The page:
A family-oriented, low-income apartment building in Ramsey celebrated its grand opening Nov. 6.

On Election Day, representatives of the partners and stakeholders involved in the development of Greenway Terrace Apartments toured the building and gave brief statements during a ceremony in the new building’s entry hall.

“The Greenway Terrace is a celebration of another step toward the city of Ramsey’s vision of growing a community serving the needs of our residents,” acting Mayor John LeTourneau said.

Built by affordable housing developer and property management company Aeon, Greenway sits in The COR in Ramsey. The building boasts common spaces and a gym and is a stab at increasing affordable housing for families.

Many of the apartments in the building are aimed at serving residents whose income is 30 or 50 percent of the median income in the area.

Census estimates put Ramsey’s median income at approximately $88,000 per year in 2016. The census’ poverty rate for Ramsey is 3.5 percent.

The project cost about $12.4 million, according to city council documents. The council approved Aeon’s purchase of the land was approved in 2016.

Demand for housing like Greenway is high according to senior project manager Leslie Roering. The apartment building had already filled by the time of the grand opening, and the waiting list to get in numbered in the hundreds, Roering said.

“Ramsey’s COR was the perfect location because of the access to amenities,” Roering said. “We are right in the heart of Ramsey.”

The city hopes locating the apartment in The COR will benefit Ramsey as well. Officials hope more potential customers living in denser areas will attract more shops and restaurants.

“Greenway Terrace residents add to the density demographic that will serve to attract shops and restaurants that our community wants in our downtown,” LeTourneau said.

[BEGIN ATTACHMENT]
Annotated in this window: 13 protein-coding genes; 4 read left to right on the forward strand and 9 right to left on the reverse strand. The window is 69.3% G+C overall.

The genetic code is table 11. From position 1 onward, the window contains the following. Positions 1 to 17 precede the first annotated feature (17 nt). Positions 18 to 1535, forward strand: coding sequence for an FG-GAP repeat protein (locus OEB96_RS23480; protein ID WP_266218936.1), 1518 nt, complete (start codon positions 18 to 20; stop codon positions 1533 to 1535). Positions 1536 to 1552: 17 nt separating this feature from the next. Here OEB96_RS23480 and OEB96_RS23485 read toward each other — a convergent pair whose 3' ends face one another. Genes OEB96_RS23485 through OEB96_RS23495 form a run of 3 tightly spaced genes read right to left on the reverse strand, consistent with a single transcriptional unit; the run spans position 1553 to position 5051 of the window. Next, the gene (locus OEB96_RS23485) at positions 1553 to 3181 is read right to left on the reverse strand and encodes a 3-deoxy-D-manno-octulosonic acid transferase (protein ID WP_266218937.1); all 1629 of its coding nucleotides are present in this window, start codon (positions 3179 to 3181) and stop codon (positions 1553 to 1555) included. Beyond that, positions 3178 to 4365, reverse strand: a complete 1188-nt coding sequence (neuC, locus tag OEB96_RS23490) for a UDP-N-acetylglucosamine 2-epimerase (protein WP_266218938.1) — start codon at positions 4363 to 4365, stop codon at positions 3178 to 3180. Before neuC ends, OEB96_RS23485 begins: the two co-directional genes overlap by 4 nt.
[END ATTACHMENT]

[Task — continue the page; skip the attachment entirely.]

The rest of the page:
Stakeholders praised the building during the grand opening for its focus on housing larger low-income families.

“It is very unique to see a project that has 50 percent of the units have either three or four bedrooms at a time when projects are getting smaller, units are getting smaller and more and more studios are being built,” said Michael Bisanz, who represented Dougherty Mortgage LLC.

Greenway Terrace is aimed at low-income families and includes half a dozen four-bedroom apartments, and 42 two- or three-bedroom apartments. Only six apartments have just one bedroom.

Roering shared two reasons why the building was aimed toward families. For one, it increases the likelihood of getting funding for the apartment building from the state.

The other was Roering also knew that the growth in Ramsey is largely made up of families.

“I am also a resident of Ramsey, and I can see all of the homes, the single-family homes being built, but there isn’t anything being built for families that are lower income,” Roering said.

The building also created space for a handful of residents who were homeless long term.

People like Lolita Cole.

“I’m just thankful for Greenway, that’s all,” Cole said. “I am so blessed to be one of their tenants. I am so glad I was chosen.”

Cole is on Social Security disability after suffering post-traumatic stress disorder from a gunshot wound. She spent the last year living in a hotel and said living in Greenway is more affordable.

“It’s great ‘cause I don’t got to worry about the end of the month coming because it took all of my Social Security check to live in the hotel,” Cole said.

Cole spent every day looking for more secure shelter and believes she would have found something else eventually, but maybe not quite as nice as Greenway.

Now she is looking forward to getting to know Ramsey and currently works part-time in St. Paul.

Ultimately, Cole wants to go back to school to become a surgical technician cleaning equipment. She has attended Minneapolis Community and Technical College and Colorado Christian College to study criminal justice.

Being reluctant to work around firearms and a little older, Cole decided to pursue a career as a surgical tech after discussing it with her advisor.

Now she is waiting until a new semester starts so she can see what credits will transfer. Other than that, Cole expects to stay in Ramsey for the foreseeable future.

“I’m home now,” she said.

Staff Writer

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